What Kitchen Sink Pasta really is a method.  First, I wake up and realize I haven’t planned out that night’s dinner and decide on Kitchen Sink Pasta, which is usually my que to throw together my easy ciabatta dough to bake up later.  *Note: I really only make bread because one box of pasta won’t feed both of us and leave a leftover for  the hubby’s lunch.*

Secondly, when it’s time to start cooking, I round up all the little odds and ends in the kitchen and see what needs to be eaten and see if I can make a theme or cohesive culinary idea out of it.  In today’s roster is a lemon, some country sausage, a bunch of herbs from my Daddy’s garden and feta cheese, which screams out “GREEK” to me…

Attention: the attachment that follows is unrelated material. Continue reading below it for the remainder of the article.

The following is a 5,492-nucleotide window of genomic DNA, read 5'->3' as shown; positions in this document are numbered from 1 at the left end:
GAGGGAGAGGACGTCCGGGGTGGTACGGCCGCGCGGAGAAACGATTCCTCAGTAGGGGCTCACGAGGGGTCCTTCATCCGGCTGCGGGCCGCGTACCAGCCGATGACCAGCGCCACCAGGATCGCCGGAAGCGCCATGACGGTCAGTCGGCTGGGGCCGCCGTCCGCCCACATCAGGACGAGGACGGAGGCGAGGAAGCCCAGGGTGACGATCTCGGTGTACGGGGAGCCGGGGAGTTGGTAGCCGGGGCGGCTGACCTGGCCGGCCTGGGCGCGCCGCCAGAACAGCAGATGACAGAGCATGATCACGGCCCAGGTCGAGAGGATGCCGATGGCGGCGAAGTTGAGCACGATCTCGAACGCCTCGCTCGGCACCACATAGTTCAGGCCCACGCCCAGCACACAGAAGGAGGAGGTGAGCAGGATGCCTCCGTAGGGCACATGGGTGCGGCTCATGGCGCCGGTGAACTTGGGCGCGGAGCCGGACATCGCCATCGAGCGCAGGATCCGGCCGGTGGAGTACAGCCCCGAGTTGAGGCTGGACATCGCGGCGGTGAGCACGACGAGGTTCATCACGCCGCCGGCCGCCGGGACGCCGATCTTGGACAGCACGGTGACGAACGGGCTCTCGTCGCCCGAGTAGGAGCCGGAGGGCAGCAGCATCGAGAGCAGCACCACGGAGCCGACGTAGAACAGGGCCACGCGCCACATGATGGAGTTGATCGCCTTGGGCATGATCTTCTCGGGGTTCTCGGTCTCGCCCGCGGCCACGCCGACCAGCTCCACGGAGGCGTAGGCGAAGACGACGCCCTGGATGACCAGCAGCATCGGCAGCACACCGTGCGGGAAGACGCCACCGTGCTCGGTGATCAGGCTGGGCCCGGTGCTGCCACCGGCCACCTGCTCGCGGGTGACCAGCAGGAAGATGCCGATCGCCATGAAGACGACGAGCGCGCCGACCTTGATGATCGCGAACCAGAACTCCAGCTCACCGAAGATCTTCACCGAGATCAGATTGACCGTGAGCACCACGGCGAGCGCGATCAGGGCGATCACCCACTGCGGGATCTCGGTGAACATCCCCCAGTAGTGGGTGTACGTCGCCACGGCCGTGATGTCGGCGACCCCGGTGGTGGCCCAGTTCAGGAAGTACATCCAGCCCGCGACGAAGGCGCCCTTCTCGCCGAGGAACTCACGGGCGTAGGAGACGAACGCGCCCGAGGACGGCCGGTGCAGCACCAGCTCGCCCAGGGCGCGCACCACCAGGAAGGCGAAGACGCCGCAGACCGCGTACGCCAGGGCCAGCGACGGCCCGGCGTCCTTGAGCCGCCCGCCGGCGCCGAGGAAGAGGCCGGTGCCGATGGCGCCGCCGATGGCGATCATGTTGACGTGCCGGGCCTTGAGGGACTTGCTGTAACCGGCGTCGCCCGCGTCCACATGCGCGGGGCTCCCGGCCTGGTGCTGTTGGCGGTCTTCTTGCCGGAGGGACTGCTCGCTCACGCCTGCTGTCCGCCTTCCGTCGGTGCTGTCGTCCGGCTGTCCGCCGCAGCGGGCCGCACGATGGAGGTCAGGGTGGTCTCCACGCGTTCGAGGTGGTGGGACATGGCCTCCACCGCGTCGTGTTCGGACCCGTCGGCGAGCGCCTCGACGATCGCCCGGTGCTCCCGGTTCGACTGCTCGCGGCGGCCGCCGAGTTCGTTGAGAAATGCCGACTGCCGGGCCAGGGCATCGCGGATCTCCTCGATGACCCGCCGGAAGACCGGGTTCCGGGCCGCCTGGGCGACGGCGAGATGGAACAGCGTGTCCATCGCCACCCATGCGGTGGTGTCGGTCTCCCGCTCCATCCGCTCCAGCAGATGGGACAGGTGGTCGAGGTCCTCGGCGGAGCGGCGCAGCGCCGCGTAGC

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Second, I pad roster with pantry staples that are almost always lying around, like onions, garlic, olive oil and, of course, pasta.

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Third, I try to come up with an idea for a sauce or lack there of.  I like to run through some simple sauce styles in my mind and see which one goes best with what I’ve got going; like a simple Aglio-olio-pepperoncino (the quintessential Kitchen Sink Pasta!) or Cacio-peppe combination, a pesto, a cream sauce or a tomato based sauce.  Today I chose a combination of creamy and pesto; the creamy because it was snowing outside and wanted something rich and filling and the pesto to bust through all those herbs.

Creamy Lemon Pesto Pasta

Serves 3-4 – cost approx $1.51 per serving, including bread